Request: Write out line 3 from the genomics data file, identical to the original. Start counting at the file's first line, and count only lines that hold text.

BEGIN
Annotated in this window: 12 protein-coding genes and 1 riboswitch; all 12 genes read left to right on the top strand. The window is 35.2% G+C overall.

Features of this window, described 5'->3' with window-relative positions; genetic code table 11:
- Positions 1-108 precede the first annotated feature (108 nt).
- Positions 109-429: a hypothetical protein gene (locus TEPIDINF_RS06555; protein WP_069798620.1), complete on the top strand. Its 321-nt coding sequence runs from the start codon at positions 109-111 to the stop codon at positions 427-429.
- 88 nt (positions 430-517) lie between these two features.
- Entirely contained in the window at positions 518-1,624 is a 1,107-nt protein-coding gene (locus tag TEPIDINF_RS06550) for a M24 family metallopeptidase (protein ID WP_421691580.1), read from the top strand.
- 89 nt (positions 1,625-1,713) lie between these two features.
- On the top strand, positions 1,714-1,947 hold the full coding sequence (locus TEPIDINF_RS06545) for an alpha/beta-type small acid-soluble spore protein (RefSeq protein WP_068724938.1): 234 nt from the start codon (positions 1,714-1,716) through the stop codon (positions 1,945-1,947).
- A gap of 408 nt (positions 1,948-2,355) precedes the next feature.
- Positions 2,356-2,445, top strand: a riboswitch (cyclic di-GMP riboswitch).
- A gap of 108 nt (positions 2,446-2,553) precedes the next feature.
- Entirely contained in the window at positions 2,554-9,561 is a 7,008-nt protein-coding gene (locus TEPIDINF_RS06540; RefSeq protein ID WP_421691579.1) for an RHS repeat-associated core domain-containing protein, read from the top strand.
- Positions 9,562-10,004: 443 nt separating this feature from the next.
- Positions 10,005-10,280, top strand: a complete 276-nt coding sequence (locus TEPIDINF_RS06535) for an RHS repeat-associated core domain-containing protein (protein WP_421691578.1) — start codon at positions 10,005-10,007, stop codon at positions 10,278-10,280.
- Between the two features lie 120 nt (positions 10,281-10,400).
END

- Positions 1-108 precede the first annotated feature (108 nt).